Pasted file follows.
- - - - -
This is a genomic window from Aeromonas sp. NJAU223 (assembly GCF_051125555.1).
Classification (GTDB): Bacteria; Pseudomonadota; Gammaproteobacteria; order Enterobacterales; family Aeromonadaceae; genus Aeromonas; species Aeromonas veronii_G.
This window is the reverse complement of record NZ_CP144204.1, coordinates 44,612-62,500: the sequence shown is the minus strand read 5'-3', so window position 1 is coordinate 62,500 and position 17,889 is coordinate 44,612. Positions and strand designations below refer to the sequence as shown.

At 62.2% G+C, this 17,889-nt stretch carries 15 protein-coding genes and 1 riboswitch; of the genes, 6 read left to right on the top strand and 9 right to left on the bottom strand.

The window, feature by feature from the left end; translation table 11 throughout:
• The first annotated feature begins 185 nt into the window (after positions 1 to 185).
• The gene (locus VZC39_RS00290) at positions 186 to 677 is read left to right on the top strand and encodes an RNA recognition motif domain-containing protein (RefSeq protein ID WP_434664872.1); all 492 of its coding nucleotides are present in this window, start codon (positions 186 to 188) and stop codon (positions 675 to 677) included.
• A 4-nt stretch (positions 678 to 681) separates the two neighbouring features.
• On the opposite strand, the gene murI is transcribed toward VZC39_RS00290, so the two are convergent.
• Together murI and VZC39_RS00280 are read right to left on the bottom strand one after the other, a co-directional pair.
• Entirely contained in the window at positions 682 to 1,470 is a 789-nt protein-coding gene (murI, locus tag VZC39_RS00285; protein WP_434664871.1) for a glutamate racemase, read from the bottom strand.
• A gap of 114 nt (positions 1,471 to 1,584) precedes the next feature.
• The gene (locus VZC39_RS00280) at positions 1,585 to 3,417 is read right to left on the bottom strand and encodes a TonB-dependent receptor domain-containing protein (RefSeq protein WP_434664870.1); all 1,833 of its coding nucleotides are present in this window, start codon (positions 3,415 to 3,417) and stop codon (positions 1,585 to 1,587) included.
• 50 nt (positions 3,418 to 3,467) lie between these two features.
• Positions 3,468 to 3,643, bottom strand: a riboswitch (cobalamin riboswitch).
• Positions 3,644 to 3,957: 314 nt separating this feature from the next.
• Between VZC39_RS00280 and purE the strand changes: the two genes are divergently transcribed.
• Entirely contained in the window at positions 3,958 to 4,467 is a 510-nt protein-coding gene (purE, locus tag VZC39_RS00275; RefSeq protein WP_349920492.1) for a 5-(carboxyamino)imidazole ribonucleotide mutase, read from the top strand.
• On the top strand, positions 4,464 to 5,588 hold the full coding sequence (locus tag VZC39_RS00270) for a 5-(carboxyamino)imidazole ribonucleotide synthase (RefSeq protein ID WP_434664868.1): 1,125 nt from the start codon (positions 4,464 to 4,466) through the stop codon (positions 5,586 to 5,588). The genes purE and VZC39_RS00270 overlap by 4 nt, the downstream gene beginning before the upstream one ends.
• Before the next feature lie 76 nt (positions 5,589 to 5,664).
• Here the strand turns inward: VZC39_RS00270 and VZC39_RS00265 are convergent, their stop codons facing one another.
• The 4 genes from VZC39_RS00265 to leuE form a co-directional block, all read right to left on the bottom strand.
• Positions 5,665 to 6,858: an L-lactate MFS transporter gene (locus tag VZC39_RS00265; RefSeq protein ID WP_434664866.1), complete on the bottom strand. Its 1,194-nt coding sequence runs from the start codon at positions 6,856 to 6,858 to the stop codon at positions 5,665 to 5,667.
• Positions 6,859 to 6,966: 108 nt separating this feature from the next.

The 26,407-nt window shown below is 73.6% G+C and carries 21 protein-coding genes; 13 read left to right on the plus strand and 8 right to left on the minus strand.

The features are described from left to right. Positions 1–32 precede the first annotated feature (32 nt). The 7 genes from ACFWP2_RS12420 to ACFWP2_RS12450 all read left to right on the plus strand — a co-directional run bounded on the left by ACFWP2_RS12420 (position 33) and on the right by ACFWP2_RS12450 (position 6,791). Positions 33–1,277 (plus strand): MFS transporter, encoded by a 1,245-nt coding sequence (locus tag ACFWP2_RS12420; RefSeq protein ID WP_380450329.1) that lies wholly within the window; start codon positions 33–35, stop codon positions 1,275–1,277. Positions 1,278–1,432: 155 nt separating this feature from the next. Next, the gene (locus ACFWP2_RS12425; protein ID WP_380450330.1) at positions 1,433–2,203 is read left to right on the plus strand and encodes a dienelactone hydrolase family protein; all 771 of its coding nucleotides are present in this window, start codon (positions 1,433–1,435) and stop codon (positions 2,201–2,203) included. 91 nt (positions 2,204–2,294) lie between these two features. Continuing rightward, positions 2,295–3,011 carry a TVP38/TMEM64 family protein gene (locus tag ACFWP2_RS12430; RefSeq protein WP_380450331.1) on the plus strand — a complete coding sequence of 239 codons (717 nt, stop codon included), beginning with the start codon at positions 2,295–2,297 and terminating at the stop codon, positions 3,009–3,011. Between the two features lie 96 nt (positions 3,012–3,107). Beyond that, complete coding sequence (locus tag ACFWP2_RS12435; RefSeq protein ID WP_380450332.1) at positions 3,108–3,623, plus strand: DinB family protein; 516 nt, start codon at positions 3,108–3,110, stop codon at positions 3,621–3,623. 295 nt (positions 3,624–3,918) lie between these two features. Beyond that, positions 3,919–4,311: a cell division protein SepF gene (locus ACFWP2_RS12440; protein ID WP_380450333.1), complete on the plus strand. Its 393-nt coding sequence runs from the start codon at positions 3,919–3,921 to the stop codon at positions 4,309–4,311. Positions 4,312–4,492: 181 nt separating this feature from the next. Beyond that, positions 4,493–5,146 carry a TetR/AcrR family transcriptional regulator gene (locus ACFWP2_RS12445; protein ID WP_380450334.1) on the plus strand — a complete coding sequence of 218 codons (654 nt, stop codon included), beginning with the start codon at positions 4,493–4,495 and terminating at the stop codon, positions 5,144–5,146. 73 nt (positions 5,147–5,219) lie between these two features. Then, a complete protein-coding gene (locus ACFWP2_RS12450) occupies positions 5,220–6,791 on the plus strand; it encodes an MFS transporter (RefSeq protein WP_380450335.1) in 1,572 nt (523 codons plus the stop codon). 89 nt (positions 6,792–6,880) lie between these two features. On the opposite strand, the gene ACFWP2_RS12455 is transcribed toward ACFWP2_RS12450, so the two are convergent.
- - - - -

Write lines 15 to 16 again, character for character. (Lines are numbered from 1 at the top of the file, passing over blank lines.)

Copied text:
• Positions 3,468 to 3,643, bottom strand: a riboswitch (cobalamin riboswitch).
• Positions 3,644 to 3,957: 314 nt separating this feature from the next.